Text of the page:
‘Chrysler Imperial’ Roses
Hybrid Tea, Introduced – 1952
In 1952, when this rose was created, it gave rise to a sensation. Even nearly seven decades later, ‘Chrysler Imperial’ continues to be among the best in its class. The flowers of this rose cultivar are double, deep red hued having a velvety sheen.
Each flower of ‘Chrysler Imperial’ measures anything between 4 ½ inches and 5 inches (11.5 cm and 12.8 cm) and has a potent citrus fragrance. It is an excellent rose for growing in a mixed border. In addition, the blooms are also an excellent choice as cut flowers.
‘Chrysler Imperial’ rose is most suited for growing in regions having warm, dry summers and temperate winters. If ‘Chrysler Imperial’ is grown in places having cool summers it becomes susceptible to mildew. In such cases, the color of the flowers may change to an unpleasant purplish tone.
Miniature, Introduced – 1953
‘Cinderella’ is a genuinely miniature rose, which grows on small scale that is sufficient to accommodate itself even into the crevices of a rock garden. At the same time, this rose cultivar feels at home in a window box or a hanging basket.
When fully open, the blooms of ‘Cinderella’ are double blossoms, which are formally illustrated as white, but in reality they have a rosy blush when they open. The color becomes pale as the flowers mature. Similar to other well-liked roses in ever bloomer classes, the miniature roses often do not have any fragrance.
However, ‘Cinderella’ is an exception because it flowers have a robust, spicy scent. The very small size of this rose should not put off people owning large properties from including them in their plantings. When grown as an edging or even placed before a flower border, this rose cultivar has no problem whatsoever holding on its own.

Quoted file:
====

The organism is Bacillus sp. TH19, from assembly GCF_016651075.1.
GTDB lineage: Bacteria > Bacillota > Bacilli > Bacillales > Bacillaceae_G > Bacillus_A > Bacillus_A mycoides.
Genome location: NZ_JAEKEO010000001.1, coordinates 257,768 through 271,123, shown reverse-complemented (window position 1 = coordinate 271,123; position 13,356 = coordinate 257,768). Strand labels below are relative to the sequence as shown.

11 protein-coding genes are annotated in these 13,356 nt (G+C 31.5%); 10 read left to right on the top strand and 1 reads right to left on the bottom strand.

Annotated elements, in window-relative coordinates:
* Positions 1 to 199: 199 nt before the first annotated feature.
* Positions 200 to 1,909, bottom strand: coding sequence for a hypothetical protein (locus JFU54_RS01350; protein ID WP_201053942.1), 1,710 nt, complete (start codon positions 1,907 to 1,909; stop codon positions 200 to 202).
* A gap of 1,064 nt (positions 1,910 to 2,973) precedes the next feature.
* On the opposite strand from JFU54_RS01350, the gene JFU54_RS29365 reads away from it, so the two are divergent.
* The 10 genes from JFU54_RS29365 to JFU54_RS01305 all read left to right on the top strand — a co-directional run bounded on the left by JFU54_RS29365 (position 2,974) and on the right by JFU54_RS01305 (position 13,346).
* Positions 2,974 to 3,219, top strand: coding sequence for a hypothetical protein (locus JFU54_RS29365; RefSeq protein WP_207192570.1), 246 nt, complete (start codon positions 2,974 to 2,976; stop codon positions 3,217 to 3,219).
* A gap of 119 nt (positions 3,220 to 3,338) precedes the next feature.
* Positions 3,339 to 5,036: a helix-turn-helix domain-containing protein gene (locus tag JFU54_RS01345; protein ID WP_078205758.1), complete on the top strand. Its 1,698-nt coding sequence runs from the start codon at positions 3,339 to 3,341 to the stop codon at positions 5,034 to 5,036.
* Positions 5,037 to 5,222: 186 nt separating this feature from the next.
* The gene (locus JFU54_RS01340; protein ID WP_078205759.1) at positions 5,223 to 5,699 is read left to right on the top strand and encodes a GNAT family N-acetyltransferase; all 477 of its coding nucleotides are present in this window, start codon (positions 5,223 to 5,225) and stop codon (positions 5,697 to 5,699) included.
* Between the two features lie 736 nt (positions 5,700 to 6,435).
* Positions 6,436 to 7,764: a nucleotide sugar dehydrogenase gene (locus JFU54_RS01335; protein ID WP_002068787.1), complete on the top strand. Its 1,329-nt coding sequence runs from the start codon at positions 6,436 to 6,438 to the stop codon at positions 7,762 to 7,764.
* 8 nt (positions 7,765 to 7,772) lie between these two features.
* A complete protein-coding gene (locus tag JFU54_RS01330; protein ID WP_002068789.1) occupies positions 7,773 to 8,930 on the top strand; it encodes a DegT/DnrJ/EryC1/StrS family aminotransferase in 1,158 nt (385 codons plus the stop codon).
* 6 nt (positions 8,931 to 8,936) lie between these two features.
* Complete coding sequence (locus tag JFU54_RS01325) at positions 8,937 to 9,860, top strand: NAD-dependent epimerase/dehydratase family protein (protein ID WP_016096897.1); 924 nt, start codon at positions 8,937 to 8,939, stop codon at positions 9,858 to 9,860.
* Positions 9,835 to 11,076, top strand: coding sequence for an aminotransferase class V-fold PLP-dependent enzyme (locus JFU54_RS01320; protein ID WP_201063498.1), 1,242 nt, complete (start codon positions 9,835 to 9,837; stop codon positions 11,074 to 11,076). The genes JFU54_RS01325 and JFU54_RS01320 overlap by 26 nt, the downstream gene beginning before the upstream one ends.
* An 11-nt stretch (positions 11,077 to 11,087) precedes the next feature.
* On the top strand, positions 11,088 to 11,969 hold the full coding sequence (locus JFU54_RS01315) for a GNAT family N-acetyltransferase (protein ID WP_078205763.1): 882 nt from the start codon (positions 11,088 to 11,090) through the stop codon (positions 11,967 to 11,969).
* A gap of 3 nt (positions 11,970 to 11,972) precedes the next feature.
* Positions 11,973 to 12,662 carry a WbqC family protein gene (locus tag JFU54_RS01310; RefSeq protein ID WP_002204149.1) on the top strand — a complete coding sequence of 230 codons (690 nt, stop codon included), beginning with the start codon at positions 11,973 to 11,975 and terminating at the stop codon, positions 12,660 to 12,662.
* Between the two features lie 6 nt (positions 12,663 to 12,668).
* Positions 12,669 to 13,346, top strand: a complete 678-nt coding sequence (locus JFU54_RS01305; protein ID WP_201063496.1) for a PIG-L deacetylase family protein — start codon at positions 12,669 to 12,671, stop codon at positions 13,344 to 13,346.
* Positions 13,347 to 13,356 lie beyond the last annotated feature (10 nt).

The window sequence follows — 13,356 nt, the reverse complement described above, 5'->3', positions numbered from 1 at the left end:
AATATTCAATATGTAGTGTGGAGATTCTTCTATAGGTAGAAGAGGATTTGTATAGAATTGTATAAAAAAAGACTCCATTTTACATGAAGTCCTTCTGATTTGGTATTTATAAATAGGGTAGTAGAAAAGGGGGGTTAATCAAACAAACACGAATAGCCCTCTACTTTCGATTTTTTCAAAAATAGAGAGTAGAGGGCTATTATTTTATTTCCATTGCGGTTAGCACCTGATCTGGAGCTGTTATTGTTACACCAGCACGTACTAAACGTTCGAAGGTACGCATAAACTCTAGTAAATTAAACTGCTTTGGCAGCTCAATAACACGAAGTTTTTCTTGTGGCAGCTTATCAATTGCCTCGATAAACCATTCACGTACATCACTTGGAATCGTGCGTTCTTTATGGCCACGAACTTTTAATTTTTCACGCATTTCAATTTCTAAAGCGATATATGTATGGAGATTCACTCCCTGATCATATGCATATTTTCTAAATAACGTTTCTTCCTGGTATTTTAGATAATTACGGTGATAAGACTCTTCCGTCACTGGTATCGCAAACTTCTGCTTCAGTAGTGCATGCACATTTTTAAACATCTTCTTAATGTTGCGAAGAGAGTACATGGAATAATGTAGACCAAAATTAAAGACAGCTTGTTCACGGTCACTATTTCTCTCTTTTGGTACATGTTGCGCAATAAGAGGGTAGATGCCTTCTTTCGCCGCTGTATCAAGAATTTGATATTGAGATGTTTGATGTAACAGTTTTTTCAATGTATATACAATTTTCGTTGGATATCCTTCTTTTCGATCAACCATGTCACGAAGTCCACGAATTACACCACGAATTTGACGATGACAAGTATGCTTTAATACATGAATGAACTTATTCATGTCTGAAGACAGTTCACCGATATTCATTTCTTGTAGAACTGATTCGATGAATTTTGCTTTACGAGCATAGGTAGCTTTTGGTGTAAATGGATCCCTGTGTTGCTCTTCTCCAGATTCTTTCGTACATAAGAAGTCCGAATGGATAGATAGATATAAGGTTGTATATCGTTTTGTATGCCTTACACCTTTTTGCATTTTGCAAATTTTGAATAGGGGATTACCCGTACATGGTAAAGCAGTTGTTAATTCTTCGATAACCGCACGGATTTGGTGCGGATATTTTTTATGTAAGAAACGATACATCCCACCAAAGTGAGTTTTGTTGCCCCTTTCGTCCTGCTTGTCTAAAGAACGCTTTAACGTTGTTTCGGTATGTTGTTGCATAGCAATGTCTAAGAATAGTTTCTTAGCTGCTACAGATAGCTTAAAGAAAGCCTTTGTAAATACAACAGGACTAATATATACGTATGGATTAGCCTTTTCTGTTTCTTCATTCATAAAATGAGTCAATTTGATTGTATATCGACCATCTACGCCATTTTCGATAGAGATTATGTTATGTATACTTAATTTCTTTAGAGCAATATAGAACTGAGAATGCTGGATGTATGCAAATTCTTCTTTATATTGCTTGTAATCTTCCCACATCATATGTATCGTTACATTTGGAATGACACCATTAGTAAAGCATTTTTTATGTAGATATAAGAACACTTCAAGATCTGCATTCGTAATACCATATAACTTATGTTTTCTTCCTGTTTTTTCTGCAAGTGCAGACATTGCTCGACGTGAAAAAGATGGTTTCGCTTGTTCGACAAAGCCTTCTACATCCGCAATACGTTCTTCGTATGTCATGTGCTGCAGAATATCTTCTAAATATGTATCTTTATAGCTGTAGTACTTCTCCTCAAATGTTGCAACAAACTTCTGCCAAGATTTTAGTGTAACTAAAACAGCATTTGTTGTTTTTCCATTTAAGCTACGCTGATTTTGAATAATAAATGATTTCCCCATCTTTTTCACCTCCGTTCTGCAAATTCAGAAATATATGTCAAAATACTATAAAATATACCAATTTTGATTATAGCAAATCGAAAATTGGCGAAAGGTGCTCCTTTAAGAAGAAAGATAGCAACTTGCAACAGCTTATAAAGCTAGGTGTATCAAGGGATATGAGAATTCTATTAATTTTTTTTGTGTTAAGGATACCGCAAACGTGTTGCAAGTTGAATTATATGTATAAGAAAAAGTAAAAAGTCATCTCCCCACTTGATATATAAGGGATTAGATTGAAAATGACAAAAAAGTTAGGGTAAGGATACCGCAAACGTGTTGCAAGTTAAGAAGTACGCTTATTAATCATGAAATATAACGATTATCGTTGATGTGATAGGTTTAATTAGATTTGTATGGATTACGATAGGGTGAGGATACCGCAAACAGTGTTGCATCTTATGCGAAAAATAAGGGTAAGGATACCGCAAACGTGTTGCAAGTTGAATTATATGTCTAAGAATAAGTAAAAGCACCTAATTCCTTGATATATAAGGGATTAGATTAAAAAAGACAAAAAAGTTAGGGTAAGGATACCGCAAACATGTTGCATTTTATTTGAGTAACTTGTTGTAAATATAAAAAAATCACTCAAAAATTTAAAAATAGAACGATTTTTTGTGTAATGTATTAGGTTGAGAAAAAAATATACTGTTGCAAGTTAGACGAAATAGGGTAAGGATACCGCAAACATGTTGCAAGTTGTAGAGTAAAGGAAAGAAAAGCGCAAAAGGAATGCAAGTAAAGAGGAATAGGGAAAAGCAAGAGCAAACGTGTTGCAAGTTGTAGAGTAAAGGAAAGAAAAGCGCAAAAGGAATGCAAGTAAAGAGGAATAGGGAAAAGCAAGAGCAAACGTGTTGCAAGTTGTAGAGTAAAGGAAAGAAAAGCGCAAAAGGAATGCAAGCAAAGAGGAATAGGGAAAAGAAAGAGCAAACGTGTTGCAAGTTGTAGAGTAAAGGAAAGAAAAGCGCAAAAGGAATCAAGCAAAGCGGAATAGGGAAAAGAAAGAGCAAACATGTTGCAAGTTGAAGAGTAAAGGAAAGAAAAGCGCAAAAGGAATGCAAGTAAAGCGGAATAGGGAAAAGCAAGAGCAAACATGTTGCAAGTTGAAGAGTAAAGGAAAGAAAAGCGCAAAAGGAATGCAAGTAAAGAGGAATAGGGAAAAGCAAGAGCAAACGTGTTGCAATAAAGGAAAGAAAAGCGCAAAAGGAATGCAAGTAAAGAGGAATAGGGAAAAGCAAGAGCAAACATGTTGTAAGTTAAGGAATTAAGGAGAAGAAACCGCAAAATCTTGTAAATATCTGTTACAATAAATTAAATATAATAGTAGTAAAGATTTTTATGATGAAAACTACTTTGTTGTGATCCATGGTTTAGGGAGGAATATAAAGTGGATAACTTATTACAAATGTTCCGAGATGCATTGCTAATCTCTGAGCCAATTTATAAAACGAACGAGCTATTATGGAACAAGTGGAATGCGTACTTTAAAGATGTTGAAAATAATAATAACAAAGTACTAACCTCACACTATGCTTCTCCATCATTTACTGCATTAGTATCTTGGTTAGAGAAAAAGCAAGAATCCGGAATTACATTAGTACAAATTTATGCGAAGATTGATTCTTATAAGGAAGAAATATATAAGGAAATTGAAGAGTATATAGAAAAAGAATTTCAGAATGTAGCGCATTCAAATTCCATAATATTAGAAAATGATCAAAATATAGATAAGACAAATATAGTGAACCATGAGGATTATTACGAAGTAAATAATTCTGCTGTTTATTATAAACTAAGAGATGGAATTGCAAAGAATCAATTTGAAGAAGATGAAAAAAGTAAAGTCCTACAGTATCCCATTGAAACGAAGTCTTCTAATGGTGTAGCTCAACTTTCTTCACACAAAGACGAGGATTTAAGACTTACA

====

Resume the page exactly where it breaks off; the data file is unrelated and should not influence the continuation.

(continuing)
‘City of York’ Roses
Climber, Introduced – 1945
‘City of York’ roses bear cup-shaped, semi-double having a creamy white hue with yellow centers. The blooms of this rose cultivar have a pleasant fragrance. These flowers bloom only once in a growing season. However, the plants of ‘City of York’ flower for a prolonged period during spring.
About 15 flowers of ‘City of York’ appear in a single, large cluster. The leaves of this plant have a leathery texture and glossy. ‘City of York’ rose plant are robust and extremely effective during spring, when the light flowers produce a spectacular contrast against the plants’ lush, dark green foliage. This rose is capable of enduring partial shade and you can even grow them on a northern wall. In addition, this rose cultivar is also an excellent choice for growing on trellis.
‘Class Act’ Roses
Floribunda, Introduced – 1989
The buds of ‘Class Act’ rose are long and pointed. These buds open into casual informal blooms having a pure, vivid white hue. Each flower of this rose comprises anything between 20 and 25 petals and it measures 3 inches to 4 inches in diameter.
The flowers have a light fruit-like scent and they may appear individually or in sprays. The plants of ‘Class Act’ grow up to a height of 3 feet to 5 feet and are naturally rounded and bushy. This plant produces dark green leaves which are very resistant to diseases. In addition, ‘Class Act’ rose is also winter hardy.
‘Color Magic’ Roses
Hybrid Tea, Introduced – 1978
The fully opened flowers of ‘Color Magic’ are cup-shaped and each flower comprises 20 to 30 petals that are somewhat fragrant. Each flower measures about 5 inches across. As the blooms of this rose mature, their color changes from ivory to ivory tinged with pale pink and then to coral. Eventually, their color changes to deep pink.
The color change of ‘Color Magic’ rose is intensified due to high heat and sunlight. The plants are bushy and grow up to a height of anything between 3 ½ feet and 4 feet and produce dark green, large, semi-glossy leaves which are somewhat resistant to diseases. In places where winters are very cold, ‘Color Magic’ is particularly tender.
‘Command Performance’ Roses
Hybrid Tea, Introduced – 1970
When fully open, the blooms of ‘Command Performance’ measure 4 inches across and each flower comprise 25 curled under (reflex) petals in a manner that ultimately the rose appears like a star. The orange-red flowers of this rose are at times bathed with blue. This rose is very aromatic. The leaves of ‘Command Performance’ are leathery and they cover the plant. The plant itself is bushy, straight and grows up to a height of 5 feet to 6 feet.